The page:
Ground beef should be kept in the refrigerator — in the coldest part — for only one or two days before being cooked. Place it in the freezer for longer-term storage, but even there it can lose quality over time; it’s best to use it within four months.

Use freezer paper or freezer-quality plastic bags to help prevent freezer burn — indicated by grayish-brown leathery spots on the surface. That’s caused by air coming into contact with the food. Again, those spots aren’t unsafe, but they’ll be tasteless and chewy; you’ll want to trim them away either before or after cooking.

The U.S. Agriculture Department has more information about safety and quality issues related to ground beef on its Food Safety and Inspection Service website, at http://bit.ly/grdbeef.

Teen athletes need more carbohydrates

My son started playing football this year. He says he “hits a wall” during practice and needs more protein. How much protein does he need during the football season?

It’s likely your son needs to pay more attention to carbohydrates than protein.

Most people need just 6 or 7 ounces of protein a day from a variety of sources, including lean meat, poultry, seafood, milk, cheese, yogurt, eggs, beans, nuts and seeds. Athletes may need a little more to build and repair muscle tissue, but not much.

When athletes “hit a wall,” what’s happening is that their body has run out of carbohydrates to use for energy. The body first uses blood glucose, but there’s only a certain amount available for immediate energy needs. Then it turns to its supplies of glycogen, the form of carbohydrate stored in muscle and the liver. With less-intense physical activity, the body uses both glycogen and fat. With higher-intensity activities, including football, the body primarily uses glycogen stored in muscle.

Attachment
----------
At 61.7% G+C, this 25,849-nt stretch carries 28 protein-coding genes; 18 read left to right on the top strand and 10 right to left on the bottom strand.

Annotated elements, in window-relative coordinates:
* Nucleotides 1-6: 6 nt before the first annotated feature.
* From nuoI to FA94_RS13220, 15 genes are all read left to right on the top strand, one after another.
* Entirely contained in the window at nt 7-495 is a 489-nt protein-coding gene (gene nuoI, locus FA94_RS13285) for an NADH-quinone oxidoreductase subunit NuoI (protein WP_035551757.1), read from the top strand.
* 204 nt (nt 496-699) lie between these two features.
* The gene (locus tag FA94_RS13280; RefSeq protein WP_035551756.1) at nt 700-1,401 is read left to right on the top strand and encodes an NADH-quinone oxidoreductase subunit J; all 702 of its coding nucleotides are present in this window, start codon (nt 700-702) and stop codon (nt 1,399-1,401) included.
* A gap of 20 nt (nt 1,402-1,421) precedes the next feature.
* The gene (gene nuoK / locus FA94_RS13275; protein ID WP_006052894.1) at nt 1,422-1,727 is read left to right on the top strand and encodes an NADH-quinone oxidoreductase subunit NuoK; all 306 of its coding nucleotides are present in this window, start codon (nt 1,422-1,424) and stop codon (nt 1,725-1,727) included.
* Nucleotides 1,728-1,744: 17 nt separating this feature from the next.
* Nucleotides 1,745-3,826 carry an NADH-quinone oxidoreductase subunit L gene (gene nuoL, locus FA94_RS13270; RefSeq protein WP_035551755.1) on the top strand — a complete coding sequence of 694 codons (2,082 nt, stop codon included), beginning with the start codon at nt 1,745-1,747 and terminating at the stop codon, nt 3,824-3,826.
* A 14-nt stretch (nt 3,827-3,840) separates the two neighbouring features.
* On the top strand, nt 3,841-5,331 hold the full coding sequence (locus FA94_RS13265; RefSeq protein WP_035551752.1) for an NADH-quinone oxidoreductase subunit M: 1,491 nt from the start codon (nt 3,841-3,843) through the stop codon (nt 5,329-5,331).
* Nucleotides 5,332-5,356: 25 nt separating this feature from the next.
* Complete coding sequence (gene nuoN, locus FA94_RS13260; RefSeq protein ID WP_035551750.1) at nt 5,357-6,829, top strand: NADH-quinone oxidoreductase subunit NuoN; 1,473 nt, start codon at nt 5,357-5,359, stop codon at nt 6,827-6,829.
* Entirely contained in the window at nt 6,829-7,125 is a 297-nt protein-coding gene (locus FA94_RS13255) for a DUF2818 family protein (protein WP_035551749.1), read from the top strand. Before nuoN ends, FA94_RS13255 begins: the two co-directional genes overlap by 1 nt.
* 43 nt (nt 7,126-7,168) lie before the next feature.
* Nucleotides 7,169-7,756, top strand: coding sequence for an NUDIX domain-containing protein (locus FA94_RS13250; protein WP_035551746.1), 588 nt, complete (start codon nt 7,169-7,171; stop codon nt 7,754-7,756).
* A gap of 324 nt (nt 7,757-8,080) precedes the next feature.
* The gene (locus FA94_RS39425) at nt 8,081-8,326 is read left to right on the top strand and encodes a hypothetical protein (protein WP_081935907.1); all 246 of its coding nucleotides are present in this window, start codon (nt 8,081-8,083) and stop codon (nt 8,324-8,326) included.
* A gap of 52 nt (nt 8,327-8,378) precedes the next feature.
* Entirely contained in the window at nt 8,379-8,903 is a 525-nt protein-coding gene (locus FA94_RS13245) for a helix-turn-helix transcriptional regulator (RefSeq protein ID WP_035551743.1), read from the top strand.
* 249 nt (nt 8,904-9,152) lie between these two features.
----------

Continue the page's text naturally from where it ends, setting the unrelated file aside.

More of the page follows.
Your son may need to eat more carbohydrates throughout the day to build up glycogen supplies. When adding carbohydrates to your son’s diet, remember that half of all grains consumed should be whole grains. Whole grains include oatmeal, whole-grain bread, whole-wheat pasta, brown rice and popcorn. Potatoes, corn, lima beans and other high-starch vegetables are also good sources of carbohydrates.

In addition, the Academy of Nutrition and Dietetics recommends eating a carbohydrate-rich snack or meal three to four hours before exercise, along with a small amount of protein to help build and repair muscle tissue. The food should be low in fat and fiber to make sure it digests easily and quickly.

Then, 30 to 60 minutes before the activity, eating a piece of fruit, drinking a sports drink or even enjoying a few jelly beans, low-fat candy or orange juice diluted with half water will top off the body’s blood glucose and glycogen stores. Energy drinks with large amounts of caffeine or other stimulants aren’t recommended for teenagers because of the health risks they pose.

Your son also needs to make sure he stays hydrated. Water carries oxygen and glucose to muscles, helping produce energy. He should drink:

  • Two cups of water or a sports drink two to three hours before an activity.
  • One to 1.5 cups about 15 minutes beforehand.
  • A half-cup to 1.5 cups every 15 minutes during the activity, without overdoing it.